Live lineups have been packed with star power. DJ D-Nice’s #ClubQuarantine sets have featured shoutouts to Rihanna, Zuckerberg, and Joe Biden as the viewership count soared above 100,000. Former U.S. President Barack Obama and Justin Bieber were among the 50,000 viewers punctuating a live convo between NBA star Stephen Curry and Dr. Anthony Fauci with emoji.

As people look for ways to replace in-person activities, brands and creators have jumped on live, too. In fact, 80% of live broadcasters have fewer than 1,000 followers.

Instagram Live sessions include everything from cocktail and comedy hours to virtual protests, yoga classes, and drawing tutorials. Desktop functionality, added in April, has made tuning in a lot more practical.

Just like Instagram Stories, live videos tend to be more intimate and spontaneous than posts on the feed. Hosts can also respond to questions and comments in real-time, which is why Live videos tend to average six times more interactions on Facebook.

It’s too soon to know what staying power Instagram Live may have in a post-COVID world. For now, Instagram is rolling out enhancements, such as the option to save videos to IGTV and run fundraisers. Live Shopping and Badges allow creators to monetize livestreams.

Instagram is also testing showing two-rows of Stories in the feed, with live videos up top.

Until in-person activities resume, expect to see more memes and innovation on the Instagram Live front.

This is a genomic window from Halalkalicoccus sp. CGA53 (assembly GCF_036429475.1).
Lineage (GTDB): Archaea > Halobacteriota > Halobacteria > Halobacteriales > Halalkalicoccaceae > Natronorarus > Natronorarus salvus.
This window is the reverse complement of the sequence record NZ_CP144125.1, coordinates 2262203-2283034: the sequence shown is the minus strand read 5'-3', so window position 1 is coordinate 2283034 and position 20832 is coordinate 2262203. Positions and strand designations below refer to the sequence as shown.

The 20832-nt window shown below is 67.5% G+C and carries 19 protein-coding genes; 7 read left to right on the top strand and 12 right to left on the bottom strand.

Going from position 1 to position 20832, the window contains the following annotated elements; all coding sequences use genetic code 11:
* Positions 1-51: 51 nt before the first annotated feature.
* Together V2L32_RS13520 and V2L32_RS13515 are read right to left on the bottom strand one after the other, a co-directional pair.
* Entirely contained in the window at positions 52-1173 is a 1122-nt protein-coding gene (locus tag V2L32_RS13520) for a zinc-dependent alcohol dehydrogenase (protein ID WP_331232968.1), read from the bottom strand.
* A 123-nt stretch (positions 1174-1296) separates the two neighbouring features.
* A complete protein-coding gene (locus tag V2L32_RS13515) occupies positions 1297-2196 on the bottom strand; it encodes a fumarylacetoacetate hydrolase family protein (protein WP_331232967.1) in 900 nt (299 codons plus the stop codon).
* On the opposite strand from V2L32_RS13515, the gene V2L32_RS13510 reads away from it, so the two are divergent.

3. Creators can now make money directly on Instagram

Since its inception in 2010, Instagram creators have mostly monetized their audiences through affiliate marketing and brand partnerships. New features introduced in May now allow creators to make money directly.

Instagram is now testing Badges with a small group of creators and businesses. During a live broadcast, viewers can spend 99 cents to $4.99 for heart badges to stand out in the comment stream and unlock features. During the test phase, creators will receive 100% of revenue earned from these badges.

Instagram influencer doing a live video

Source: Instagram

Tests for IGTV ads are underway as well. These ads can last up to 15 seconds and appear after someone clicks to watch the full IGTV video. On par with YouTube, 55% of ad revenue is shared with the creator. In addition to ads, Live Shopping tools now let creators and brands tag products during live videos.

Influencer doing an Instagram live skincare tutorial

Source: Instagram

These changes come as competition to retain creators heats up between platforms. They also cater to a cohort of “specialized” creators who monetize their audiences by offering valuable content, rather than featuring valuable products and experiences in their content. It’s why many are shying away from the label influencer in favor of the term creator, or even ambassador.

Brand partnerships will still remain an important source of revenue, but they’ve already become a lot less transactional. Expect to see some fine-tuning in the Brand Collabs Manager from Instagram (and Facebook).